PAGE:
Selective effects of 5-HT2C receptor modulation on performance of a novel valence-probe visual discrimination task and probabilistic reversal learning in mice

Phillips, Benjamin U.; Dewan, Sigma; Nilsson, Simon R. O.; Robbins, Trevor W.; Heath, Christopher J.; Saksida, Lisa M.; Bussey, Timothy J. and Alsiö, Johan (2018). Selective effects of 5-HT2C receptor modulation on performance of a novel valence-probe visual discrimination task and probabilistic reversal learning in mice. Psychopharmacology, 235(7) pp. 2101–2111.

DOI: https://doi.org/10.1007/s00213-018-4907-7

Abstract

Rationale
Dysregulation of the serotonin (5-HT) system is a pathophysiological component in major depressive disorder (MDD), a condition closely associated with abnormal emotional responsivity to positive and negative feedback. However, the precise mechanism through which 5-HT tone biases feedback responsivity remains unclear. 5-HT2C receptors (5-HT2CRs) are closely linked with aspects of depressive symptomatology, including abnormalities in reinforcement processes and response to stress. Thus, we aimed to determine the impact of 5-HT2CR function on response to feedback in biased reinforcement learning.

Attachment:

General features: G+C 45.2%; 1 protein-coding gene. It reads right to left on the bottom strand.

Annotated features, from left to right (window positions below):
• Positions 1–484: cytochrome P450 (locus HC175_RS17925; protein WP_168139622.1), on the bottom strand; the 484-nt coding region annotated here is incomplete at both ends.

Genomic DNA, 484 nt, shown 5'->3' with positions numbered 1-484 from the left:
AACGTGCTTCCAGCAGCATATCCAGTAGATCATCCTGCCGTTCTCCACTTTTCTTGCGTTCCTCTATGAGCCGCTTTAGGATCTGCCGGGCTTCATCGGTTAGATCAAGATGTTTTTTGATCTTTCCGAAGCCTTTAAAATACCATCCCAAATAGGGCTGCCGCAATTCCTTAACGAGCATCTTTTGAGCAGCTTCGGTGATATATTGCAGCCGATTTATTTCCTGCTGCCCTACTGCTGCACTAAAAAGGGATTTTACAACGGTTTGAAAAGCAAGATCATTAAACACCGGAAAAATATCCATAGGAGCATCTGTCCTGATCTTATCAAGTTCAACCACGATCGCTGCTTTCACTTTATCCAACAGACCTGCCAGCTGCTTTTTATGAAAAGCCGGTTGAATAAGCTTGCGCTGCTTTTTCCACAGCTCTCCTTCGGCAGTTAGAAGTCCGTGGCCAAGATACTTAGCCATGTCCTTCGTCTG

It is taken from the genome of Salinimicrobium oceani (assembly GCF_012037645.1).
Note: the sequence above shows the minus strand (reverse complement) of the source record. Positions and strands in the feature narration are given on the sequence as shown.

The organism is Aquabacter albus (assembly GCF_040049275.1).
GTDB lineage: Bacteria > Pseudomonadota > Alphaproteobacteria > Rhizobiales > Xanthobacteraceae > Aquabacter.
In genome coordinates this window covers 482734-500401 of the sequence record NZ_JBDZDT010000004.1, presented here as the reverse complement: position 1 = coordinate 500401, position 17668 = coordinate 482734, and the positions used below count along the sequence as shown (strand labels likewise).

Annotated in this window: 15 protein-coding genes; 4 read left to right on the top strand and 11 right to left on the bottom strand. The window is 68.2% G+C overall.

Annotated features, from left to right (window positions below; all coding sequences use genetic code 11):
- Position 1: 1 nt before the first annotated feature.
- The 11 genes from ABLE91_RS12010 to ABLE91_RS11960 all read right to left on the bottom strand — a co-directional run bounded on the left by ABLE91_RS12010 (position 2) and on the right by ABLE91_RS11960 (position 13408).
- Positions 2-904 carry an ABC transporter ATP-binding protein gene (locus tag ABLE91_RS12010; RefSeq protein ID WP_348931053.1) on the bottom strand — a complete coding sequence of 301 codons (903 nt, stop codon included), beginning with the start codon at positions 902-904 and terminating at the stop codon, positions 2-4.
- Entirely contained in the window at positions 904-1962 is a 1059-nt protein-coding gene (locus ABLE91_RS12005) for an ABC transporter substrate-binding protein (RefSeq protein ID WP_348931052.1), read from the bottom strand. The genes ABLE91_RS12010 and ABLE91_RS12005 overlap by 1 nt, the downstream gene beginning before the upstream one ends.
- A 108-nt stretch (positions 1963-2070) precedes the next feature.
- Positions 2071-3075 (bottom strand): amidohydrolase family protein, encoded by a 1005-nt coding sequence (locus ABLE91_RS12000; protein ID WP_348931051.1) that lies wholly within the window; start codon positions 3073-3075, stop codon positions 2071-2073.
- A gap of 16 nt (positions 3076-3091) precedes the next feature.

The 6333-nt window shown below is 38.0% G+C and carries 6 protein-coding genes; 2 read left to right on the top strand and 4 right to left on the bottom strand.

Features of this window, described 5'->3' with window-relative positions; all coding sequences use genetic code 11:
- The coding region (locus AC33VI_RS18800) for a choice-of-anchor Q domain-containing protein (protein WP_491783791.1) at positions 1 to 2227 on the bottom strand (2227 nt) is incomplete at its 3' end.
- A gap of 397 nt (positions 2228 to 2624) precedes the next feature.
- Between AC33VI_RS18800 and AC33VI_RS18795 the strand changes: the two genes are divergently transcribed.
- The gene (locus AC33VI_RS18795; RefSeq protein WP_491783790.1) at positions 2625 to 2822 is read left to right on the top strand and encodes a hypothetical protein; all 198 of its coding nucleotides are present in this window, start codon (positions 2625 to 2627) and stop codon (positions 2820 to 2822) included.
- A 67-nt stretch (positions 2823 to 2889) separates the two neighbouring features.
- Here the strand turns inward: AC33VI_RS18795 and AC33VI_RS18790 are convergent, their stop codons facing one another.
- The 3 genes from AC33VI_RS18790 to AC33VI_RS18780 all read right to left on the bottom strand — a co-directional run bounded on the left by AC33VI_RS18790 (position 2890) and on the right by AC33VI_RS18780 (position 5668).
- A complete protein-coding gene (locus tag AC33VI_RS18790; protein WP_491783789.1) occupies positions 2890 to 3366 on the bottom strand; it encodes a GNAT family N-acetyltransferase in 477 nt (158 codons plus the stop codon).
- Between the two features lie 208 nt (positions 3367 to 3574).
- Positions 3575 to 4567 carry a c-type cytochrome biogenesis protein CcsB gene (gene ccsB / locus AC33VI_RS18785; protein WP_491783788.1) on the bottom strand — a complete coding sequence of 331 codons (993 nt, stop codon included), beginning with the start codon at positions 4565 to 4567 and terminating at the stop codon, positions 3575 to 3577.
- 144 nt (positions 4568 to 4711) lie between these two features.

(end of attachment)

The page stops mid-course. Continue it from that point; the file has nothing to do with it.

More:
Methods
We used two touchscreen assays designed to assess the impact of positive and negative feedback on probabilistic reinforcement in mice, including a novel valence-probe visual discrimination (VPVD) and a probabilistic reversal learning procedure (PRL). Systemic administration of a 5-HT2CR agonist and antagonist resulted in selective changes in the balance of feedback sensitivity bias on these tasks.

Results
Specifically, on VPVD, SB 242084, the 5-HT2CR antagonist, impaired acquisition of a discrimination dependent on appropriate integration of positive and negative feedback. On PRL, SB 242084 at 1 mg/kg resulted in changes in behaviour consistent with reduced sensitivity to positive feedback. In contrast, WAY 163909, the 5-HT2CR agonist, resulted in changes associated with increased sensitivity to positive feedback and decreased sensitivity to negative feedback.

Conclusions
These results suggest that 5-HT2CRs tightly regulate feedback sensitivity bias in mice with consequent effects on learning and cognitive flexibility and specify a framework for the influence of 5-HT2CRs on sensitivity to reinforcement.

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